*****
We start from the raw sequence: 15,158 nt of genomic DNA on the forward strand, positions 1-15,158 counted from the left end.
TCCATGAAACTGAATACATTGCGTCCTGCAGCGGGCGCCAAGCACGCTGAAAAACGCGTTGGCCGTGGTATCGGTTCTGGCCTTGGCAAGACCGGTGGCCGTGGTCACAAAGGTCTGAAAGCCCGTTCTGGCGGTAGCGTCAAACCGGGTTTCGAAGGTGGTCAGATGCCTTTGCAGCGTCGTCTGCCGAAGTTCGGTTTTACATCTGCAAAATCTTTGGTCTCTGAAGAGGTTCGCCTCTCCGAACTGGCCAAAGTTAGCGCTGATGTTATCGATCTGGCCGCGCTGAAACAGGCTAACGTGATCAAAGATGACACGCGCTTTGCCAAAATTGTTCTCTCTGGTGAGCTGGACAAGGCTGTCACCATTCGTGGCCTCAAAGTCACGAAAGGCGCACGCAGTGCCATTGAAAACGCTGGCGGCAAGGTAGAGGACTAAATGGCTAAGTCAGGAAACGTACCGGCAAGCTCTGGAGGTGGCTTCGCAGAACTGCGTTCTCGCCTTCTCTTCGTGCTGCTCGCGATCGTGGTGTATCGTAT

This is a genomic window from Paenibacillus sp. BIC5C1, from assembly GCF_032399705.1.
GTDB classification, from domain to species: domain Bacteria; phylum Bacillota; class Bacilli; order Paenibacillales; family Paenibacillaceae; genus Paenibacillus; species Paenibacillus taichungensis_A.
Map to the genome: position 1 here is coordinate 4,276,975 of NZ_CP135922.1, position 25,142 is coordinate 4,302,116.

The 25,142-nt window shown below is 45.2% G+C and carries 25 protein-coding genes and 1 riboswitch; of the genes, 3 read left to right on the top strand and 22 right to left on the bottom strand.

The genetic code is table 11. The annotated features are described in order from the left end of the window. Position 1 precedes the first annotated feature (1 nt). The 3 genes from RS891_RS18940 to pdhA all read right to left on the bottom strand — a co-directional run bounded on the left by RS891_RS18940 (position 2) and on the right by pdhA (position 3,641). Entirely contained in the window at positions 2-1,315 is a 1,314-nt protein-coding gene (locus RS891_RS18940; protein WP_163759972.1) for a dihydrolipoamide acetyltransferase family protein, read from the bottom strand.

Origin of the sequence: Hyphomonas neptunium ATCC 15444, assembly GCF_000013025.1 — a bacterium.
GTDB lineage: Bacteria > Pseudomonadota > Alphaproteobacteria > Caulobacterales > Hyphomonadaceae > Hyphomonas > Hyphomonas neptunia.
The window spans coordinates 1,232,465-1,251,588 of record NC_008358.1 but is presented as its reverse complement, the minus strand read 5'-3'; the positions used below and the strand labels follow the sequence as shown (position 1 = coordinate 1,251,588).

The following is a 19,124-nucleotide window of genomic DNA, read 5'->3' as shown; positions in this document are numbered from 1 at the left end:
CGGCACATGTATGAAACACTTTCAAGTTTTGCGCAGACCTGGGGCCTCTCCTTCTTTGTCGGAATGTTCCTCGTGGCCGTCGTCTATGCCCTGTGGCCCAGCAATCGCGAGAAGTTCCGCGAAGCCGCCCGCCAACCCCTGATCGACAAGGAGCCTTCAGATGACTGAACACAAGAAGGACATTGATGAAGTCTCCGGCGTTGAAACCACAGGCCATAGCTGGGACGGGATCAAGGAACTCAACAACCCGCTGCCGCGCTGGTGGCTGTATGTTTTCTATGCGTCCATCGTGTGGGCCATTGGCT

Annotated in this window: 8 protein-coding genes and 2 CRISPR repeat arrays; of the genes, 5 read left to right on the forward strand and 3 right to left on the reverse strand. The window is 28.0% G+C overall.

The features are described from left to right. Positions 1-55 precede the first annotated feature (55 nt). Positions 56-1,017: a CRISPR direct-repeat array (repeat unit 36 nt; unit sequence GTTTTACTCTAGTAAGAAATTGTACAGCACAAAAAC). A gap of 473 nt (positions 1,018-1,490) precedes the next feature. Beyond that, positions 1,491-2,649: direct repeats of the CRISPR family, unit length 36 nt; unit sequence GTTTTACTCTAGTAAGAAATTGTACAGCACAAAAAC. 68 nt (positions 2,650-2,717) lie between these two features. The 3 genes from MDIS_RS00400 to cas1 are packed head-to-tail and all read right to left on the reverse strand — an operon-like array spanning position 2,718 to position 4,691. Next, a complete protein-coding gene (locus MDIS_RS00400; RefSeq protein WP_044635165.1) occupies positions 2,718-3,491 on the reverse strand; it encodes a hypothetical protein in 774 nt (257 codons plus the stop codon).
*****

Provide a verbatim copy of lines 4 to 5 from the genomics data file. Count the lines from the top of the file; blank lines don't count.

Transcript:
GTDB classification, from domain to species: domain Bacteria; phylum Bacillota; class Bacilli; order Paenibacillales; family Paenibacillaceae; genus Paenibacillus; species Paenibacillus taichungensis_A.
Map to the genome: position 1 here is coordinate 4,276,975 of NZ_CP135922.1, position 25,142 is coordinate 4,302,116.